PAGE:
BOSTON (CBS) – When Machot Lual arrived in the Boston area in 2001, he spoke almost no English. Aside from the fellow Sudanese who had survived the civil war in their homeland and moved to Boston, he knew no one here. But he was determined to succeed. Machot bought a clock radio and listened to it for hours—almost every day—to learn English. He talked to anyone who would have a conversation with him. And he asked a lot of question. He says he quickly realized that America is a land of opportunity, of abundance if you are motivated to work hard. He also smiles now when he adds, “Americans will help you if you ask for help.”

Machot attended Bunker Hill Community College and ultimately got a B.A. from Cambridge College. He works as a doorman at an upscale condo building in Downtown Crossing. He is proud of his life and says it’s a compliment when someone tells him now that he has a Boston accent. He laughs, “That’s because we talk fast here.”

He has worked hard for the life he enjoys and plans to attend UMass Lowell in the fall. But for all of Machot’s success, something is missing. His entire family is still in Africa. He talks with his parents once a month. And his six siblings, he believes, are in villages near his parents. But he has not seen his mom and dad in almost twenty years. This week, for the first time since he left the Kakuma refugee camp in Kenya and flew to Boston, he is finally going home. He is going to find his family.

Machot Lual (WBZ-TV)

Machot Lual (WBZ-TV)

He is excited and nervous. “How are they going to perceive me?” He wonders. “How am I going to perceive them? What are their feelings going to be?”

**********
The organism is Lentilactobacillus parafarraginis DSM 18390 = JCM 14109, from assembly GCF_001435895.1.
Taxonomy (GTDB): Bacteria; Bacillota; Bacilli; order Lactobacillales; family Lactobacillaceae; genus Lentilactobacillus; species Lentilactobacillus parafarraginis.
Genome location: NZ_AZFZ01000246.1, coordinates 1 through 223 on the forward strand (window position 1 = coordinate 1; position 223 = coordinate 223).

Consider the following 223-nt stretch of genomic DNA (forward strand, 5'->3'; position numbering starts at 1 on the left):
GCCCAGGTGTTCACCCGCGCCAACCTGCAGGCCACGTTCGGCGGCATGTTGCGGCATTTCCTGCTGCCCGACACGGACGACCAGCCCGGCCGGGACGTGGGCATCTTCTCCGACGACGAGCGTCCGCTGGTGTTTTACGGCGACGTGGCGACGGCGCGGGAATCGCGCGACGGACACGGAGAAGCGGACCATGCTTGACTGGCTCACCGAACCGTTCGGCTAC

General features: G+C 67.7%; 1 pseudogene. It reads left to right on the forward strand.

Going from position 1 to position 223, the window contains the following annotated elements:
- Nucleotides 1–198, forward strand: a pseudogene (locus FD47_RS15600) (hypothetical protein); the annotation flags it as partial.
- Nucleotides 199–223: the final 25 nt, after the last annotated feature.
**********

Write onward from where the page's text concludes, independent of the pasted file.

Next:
His overriding feeling is excitement. Machot’s been planning the trip for two years. He flies from Boston to Istanbul, Turkey. From there, he flies to Addis Ababa, Eithiopia and then on to Kenya. He will visit Kakuma and then take three buses to the part of South Sudan where his family lives. Because it is the rainy season, there is a chance roads will be washed out…in which case, the bus ride could take ten days.

Machot must worry about armed robbers and kidnappers on the roads. He is intentionally keeping a “low profile” by carrying only two bags. He is well-equipped with solar lights, flashlights, headlamps, sandals and (a necessity) a candy bar.

For 90 days, he will return to a world that feels—in every way—a lifetime from Massachusetts.

Machot fled his village during Sudan’s civil war when he was five years old. He walked, with many other refugees, for hundreds of miles into Ethiopia. They lived in a refugee camp until the Ethiopians forced them out at gunpoint. Again, the refugees walked—many of them killed either by gunmen, animals or starvation along the way—to Kakuma, a refugee camp in Kenya. Machot lived there until a U.S./U.N. program moved him, and so many other “Lost Boys” to the United States. He arrived in Medford at the age of 18.

He and his friends gather, regularly, at the South Sudanese Community Center in Malden. Fellow “Lost Boy” and U.S. Air Force veteran, Moses Ajou confesses that he is envious of Machot’s trip home. He also believes that Machot will give members of the South Sudanese community in Massachusetts an honest account of the situation in South Sudan. The situation there can change from day to day, Moses says. “When he comes back…I think more people will be excited because right now, people worry. What is happening to my family? How is it going? Now, people are worried. But if he is there, he sees what is going on…it may calm people down a little bit and give them hope.”

Machot’s great hope is that, someday, he will be able to bring his family to Boston. “It would be a good feeling for me to see my mom, dad and siblings and go to Boston Common and take a walk together.”

First though, he will walk to them—from village to village, hours at a time, if necessary to reunite with his family and connect his two worlds. “When I close that gap, I feel my world…will be connected.”

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